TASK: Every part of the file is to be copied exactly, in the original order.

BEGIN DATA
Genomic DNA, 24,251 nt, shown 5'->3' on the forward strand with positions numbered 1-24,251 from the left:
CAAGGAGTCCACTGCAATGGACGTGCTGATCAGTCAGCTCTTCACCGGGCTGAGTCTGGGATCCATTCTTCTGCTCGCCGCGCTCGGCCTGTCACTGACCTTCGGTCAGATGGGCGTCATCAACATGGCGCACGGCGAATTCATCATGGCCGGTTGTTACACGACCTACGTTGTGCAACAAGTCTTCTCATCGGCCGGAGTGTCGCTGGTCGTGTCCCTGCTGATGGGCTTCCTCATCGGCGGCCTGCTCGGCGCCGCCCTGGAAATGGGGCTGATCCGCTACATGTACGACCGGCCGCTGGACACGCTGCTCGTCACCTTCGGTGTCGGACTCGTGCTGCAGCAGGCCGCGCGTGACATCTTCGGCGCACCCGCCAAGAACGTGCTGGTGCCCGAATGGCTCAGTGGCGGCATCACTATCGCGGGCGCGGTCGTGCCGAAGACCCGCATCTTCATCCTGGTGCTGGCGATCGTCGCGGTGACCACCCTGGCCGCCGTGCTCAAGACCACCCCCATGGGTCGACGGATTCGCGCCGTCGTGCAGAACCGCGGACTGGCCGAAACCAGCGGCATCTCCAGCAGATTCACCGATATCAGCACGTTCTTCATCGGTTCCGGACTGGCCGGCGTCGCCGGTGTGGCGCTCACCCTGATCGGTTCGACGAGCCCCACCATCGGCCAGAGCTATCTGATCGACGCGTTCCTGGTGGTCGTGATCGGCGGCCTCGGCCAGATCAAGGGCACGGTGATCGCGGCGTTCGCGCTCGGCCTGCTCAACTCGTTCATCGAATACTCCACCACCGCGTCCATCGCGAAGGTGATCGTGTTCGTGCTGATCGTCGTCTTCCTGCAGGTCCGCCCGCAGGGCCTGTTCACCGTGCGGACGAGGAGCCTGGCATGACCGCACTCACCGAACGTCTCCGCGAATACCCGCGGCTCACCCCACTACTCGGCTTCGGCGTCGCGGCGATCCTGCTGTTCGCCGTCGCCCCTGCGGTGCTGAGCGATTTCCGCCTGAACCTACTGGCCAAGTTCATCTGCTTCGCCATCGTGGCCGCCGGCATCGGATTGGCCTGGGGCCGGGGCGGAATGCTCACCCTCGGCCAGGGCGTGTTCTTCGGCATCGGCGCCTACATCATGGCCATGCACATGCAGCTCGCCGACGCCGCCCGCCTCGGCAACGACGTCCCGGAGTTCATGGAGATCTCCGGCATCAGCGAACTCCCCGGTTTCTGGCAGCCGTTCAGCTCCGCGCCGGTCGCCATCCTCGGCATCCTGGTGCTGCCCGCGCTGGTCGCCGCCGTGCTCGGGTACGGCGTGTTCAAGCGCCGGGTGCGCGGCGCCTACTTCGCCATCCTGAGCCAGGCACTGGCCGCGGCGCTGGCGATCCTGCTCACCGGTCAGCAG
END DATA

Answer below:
Genomic DNA, 24,251 nt, shown 5'->3' on the forward strand with positions numbered 1-24,251 from the left:
CAAGGAGTCCACTGCAATGGACGTGCTGATCAGTCAGCTCTTCACCGGGCTGAGTCTGGGATCCATTCTTCTGCTCGCCGCGCTCGGCCTGTCACTGACCTTCGGTCAGATGGGCGTCATCAACATGGCGCACGGCGAATTCATCATGGCCGGTTGTTACACGACCTACGTTGTGCAACAAGTCTTCTCATCGGCCGGAGTGTCGCTGGTCGTGTCCCTGCTGATGGGCTTCCTCATCGGCGGCCTGCTCGGCGCCGCCCTGGAAATGGGGCTGATCCGCTACATGTACGACCGGCCGCTGGACACGCTGCTCGTCACCTTCGGTGTCGGACTCGTGCTGCAGCAGGCCGCGCGTGACATCTTCGGCGCACCCGCCAAGAACGTGCTGGTGCCCGAATGGCTCAGTGGCGGCATCACTATCGCGGGCGCGGTCGTGCCGAAGACCCGCATCTTCATCCTGGTGCTGGCGATCGTCGCGGTGACCACCCTGGCCGCCGTGCTCAAGACCACCCCCATGGGTCGACGGATTCGCGCCGTCGTGCAGAACCGCGGACTGGCCGAAACCAGCGGCATCTCCAGCAGATTCACCGATATCAGCACGTTCTTCATCGGTTCCGGACTGGCCGGCGTCGCCGGTGTGGCGCTCACCCTGATCGGTTCGACGAGCCCCACCATCGGCCAGAGCTATCTGATCGACGCGTTCCTGGTGGTCGTGATCGGCGGCCTCGGCCAGATCAAGGGCACGGTGATCGCGGCGTTCGCGCTCGGCCTGCTCAACTCGTTCATCGAATACTCCACCACCGCGTCCATCGCGAAGGTGATCGTGTTCGTGCTGATCGTCGTCTTCCTGCAGGTCCGCCCGCAGGGCCTGTTCACCGTGCGGACGAGGAGCCTGGCATGACCGCACTCACCGAACGTCTCCGCGAATACCCGCGGCTCACCCCACTACTCGGCTTCGGCGTCGCGGCGATCCTGCTGTTCGCCGTCGCCCCTGCGGTGCTGAGCGATTTCCGCCTGAACCTACTGGCCAAGTTCATCTGCTTCGCCATCGTGGCCGCCGGCATCGGATTGGCCTGGGGCCGGGGCGGAATGCTCACCCTCGGCCAGGGCGTGTTCTTCGGCATCGGCGCCTACATCATGGCCATGCACATGCAGCTCGCCGACGCCGCCCGCCTCGGCAACGACGTCCCGGAGTTCATGGAGATCTCCGGCATCAGCGAACTCCCCGGTTTCTGGCAGCCGTTCAGCTCCGCGCCGGTCGCCATCCTCGGCATCCTGGTGCTGCCCGCGCTGGTCGCCGCCGTGCTCGGGTACGGCGTGTTCAAGCGCCGGGTGCGCGGCGCCTACTTCGCCATCCTGAGCCAGGCACTGGCCGCGGCGCTGGCGATCCTGCTCACCGGTCAGCAG